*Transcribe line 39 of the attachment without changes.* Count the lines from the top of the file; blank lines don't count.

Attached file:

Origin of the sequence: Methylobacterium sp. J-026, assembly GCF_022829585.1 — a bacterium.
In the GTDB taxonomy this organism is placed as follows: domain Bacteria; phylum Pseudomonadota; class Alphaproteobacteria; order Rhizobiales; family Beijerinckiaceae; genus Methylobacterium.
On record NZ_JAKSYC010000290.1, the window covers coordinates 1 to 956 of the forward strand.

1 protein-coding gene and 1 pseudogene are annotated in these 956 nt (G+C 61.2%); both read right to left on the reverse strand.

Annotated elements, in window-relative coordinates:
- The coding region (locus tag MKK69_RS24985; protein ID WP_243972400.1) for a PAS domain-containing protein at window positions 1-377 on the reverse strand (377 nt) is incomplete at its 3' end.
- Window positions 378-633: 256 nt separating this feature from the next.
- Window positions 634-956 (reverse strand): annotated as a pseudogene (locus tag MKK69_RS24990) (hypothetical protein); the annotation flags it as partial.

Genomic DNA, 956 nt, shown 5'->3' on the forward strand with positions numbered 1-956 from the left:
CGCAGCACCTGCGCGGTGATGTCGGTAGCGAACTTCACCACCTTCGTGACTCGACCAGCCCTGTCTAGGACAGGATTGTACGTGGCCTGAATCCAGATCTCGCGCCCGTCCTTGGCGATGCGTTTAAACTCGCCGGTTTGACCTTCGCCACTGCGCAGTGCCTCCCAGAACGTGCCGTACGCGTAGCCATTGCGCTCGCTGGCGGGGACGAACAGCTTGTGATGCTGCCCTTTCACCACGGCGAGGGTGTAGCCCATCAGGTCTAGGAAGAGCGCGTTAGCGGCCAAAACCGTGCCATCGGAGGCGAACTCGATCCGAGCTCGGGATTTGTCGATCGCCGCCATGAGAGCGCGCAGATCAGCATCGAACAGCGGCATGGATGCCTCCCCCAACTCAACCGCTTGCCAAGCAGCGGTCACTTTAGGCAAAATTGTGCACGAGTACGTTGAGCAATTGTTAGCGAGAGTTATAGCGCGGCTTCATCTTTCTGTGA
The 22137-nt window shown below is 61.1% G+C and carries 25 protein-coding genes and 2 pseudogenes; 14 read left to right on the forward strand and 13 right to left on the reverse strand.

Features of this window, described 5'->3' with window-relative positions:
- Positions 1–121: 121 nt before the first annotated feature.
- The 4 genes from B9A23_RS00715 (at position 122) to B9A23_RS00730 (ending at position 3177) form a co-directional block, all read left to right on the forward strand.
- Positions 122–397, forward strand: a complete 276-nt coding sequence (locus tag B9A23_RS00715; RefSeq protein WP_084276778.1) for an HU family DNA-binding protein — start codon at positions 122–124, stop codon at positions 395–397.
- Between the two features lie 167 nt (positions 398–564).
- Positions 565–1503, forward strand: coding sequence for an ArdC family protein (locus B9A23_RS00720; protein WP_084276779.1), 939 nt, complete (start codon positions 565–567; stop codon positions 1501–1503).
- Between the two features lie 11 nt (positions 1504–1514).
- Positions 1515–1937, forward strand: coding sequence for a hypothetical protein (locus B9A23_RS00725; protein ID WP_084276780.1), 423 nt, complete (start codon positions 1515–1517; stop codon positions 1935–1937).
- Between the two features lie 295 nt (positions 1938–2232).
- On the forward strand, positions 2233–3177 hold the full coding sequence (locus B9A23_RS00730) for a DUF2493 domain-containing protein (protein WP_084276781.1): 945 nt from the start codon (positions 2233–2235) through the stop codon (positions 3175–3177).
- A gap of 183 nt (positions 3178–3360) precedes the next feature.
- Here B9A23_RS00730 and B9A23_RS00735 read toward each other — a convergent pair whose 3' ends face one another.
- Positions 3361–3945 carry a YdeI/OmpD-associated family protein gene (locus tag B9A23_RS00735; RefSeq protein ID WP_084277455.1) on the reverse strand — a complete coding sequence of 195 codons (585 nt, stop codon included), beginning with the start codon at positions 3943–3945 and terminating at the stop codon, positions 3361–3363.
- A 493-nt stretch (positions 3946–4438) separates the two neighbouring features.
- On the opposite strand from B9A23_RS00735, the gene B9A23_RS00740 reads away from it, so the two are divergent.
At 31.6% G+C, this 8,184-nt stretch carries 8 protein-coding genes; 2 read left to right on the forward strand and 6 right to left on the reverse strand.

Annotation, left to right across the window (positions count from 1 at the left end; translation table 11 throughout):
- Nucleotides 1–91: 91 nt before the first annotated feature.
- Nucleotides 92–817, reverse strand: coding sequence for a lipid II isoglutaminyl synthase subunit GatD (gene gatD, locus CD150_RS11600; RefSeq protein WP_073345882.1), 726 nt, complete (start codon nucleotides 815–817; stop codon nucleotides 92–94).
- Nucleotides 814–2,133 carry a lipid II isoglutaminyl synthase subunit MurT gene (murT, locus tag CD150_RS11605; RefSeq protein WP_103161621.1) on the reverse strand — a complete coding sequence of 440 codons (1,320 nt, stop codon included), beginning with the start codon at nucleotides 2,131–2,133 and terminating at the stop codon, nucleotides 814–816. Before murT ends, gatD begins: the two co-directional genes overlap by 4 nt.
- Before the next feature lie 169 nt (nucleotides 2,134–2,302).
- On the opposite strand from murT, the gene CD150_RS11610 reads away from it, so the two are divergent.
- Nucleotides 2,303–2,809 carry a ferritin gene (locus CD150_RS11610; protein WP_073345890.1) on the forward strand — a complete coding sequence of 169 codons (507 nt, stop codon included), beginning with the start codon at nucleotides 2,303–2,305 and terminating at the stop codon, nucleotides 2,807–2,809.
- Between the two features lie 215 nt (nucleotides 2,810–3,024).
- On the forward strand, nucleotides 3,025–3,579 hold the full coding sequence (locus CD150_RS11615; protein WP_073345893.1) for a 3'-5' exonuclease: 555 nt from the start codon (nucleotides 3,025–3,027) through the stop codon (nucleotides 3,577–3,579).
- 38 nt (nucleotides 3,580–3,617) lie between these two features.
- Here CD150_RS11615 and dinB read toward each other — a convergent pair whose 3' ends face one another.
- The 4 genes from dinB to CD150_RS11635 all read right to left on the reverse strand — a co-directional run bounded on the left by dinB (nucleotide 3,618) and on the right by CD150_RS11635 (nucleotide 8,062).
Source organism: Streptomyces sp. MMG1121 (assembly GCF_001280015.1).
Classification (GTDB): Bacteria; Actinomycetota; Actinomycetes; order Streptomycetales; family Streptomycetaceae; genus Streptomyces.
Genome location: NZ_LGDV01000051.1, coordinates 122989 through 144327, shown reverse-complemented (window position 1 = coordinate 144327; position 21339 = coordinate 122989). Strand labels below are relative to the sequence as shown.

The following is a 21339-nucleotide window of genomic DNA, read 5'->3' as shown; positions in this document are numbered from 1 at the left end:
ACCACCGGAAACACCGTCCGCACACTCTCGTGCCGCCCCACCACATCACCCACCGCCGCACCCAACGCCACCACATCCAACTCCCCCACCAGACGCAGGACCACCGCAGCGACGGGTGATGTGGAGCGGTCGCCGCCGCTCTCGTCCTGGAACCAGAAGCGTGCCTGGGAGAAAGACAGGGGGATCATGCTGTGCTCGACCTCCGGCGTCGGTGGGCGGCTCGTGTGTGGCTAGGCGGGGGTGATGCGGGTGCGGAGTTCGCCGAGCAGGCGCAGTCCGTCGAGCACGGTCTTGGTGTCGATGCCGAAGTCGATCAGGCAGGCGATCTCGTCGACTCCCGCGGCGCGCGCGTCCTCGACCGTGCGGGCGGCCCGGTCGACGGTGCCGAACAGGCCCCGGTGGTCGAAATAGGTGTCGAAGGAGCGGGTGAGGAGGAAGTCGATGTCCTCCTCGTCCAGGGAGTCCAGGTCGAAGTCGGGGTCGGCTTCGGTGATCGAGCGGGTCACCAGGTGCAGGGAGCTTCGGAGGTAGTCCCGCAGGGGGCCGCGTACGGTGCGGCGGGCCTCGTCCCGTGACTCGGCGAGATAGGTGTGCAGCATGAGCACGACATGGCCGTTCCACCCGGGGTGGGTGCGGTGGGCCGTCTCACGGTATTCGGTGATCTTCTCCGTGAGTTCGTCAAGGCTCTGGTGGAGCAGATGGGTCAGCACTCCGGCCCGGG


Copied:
- The 4 genes from dinB to CD150_RS11635 all read right to left on the reverse strand — a co-directional run bounded on the left by dinB (nucleotide 3,618) and on the right by CD150_RS11635 (nucleotide 8,062).